When it comes to networks, latency refers to how long it takes for a remote server to respond to a request.
The latency is often referred to as “ping time” by speed-testing apps and is reported in milliseconds.
Think of it as follows: When you click a link, how long before you see a new page start to load? That time delay is latency.
The average latency for wired home internet services in around 30ms.
On a good LTE connection, ping times of 75ms to 100ms are common, and this feels plenty fast in use. HSPA+ 4G and 3G networks are slower – averaging around 120ms to 170ms.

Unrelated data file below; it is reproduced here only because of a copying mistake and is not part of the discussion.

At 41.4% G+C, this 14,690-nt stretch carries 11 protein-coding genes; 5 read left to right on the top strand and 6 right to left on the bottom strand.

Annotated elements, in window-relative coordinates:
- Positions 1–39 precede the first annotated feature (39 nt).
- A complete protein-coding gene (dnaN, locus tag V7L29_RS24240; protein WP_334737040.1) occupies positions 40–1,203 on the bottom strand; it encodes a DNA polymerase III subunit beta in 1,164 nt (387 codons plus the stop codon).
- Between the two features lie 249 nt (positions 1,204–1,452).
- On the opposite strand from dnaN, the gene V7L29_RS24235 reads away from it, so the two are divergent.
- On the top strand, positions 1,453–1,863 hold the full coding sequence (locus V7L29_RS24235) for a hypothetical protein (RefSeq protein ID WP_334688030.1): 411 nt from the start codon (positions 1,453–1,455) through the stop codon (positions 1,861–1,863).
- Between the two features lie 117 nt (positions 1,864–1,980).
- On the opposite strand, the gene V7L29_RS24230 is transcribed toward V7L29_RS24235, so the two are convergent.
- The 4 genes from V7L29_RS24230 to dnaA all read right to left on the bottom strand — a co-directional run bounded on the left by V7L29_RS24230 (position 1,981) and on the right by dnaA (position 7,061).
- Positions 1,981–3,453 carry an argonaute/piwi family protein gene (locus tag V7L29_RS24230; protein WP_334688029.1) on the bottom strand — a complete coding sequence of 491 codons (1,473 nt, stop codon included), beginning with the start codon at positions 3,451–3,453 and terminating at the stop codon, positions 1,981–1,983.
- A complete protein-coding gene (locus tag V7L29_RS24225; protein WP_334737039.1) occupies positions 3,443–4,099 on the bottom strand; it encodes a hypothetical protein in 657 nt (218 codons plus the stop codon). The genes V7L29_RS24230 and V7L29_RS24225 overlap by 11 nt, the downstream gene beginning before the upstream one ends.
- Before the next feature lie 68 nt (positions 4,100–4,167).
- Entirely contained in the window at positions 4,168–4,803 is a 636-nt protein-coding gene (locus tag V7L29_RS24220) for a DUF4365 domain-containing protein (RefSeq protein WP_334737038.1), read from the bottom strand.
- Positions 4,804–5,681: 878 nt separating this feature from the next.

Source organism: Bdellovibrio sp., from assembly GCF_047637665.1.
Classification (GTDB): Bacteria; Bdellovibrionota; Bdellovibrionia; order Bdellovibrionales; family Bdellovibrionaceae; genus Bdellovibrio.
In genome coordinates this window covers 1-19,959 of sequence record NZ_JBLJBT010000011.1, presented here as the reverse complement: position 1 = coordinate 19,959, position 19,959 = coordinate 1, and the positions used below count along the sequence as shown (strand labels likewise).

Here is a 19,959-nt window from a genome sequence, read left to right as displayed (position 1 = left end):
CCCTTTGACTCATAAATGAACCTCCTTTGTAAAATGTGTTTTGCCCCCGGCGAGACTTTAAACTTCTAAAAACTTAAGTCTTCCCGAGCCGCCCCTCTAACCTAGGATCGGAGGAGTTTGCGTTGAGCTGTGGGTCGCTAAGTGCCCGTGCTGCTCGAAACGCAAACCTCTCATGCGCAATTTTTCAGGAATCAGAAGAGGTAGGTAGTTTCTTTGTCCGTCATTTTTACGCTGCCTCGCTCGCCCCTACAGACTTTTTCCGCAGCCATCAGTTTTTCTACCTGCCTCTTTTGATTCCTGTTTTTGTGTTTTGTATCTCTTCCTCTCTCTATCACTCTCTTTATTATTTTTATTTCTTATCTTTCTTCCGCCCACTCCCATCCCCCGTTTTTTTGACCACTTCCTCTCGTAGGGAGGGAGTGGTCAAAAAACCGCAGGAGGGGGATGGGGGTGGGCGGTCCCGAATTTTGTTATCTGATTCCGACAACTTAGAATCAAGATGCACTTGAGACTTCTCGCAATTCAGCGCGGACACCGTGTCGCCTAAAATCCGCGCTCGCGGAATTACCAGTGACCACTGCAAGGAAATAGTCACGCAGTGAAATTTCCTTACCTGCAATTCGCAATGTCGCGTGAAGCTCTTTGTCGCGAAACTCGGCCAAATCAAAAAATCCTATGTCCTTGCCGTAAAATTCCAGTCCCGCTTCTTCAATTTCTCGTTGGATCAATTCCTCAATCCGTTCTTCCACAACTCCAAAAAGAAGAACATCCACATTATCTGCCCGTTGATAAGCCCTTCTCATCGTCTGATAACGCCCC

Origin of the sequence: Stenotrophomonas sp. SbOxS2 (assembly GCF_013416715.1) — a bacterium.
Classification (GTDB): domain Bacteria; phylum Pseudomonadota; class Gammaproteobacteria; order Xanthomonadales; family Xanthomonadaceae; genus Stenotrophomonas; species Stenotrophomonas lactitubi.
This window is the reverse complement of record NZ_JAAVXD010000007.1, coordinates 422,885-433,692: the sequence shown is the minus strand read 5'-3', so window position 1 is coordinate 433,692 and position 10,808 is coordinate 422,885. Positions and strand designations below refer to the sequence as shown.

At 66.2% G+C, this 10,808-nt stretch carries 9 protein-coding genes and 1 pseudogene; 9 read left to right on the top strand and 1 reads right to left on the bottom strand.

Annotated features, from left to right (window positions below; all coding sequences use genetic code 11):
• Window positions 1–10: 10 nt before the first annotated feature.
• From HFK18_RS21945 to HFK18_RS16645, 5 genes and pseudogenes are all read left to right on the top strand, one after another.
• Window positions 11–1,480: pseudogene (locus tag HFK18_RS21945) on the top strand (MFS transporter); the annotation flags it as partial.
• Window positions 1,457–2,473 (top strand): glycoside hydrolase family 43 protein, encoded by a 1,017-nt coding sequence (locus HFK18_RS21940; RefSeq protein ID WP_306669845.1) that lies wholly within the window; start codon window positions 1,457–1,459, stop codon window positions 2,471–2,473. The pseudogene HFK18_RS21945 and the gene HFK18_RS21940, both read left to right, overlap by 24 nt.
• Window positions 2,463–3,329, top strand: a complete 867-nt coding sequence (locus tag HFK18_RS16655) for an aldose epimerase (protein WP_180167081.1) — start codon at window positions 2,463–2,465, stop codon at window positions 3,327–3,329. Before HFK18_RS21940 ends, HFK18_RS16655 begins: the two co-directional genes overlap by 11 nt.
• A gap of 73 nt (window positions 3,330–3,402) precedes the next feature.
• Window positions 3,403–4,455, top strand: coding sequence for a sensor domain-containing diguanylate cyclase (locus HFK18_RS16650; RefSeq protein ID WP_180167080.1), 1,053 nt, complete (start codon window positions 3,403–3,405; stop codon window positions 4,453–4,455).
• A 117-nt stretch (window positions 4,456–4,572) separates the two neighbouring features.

Satellite networks, on the other hand, unavoidably have massive latency resulting from the signal’s speed-of-light round-trip to geosynchronous orbit and back. The best satellite systems achieve a latency of 600ms, and over 1000ms (one full second!) is not unusual.
A high-latency connection may be capable of fast raw transfer speeds, but the connection will feel slow for interactive use because of all the delays. Latency is particularly painful for audio and video chat applications (where the half-second delay leads to talking on top of each other), and for typing into remote terminal sessions.
And online action games are a really bad idea without a low- latency connection – otherwise, you will very literally be dead before you know it!« Back to Glossary Index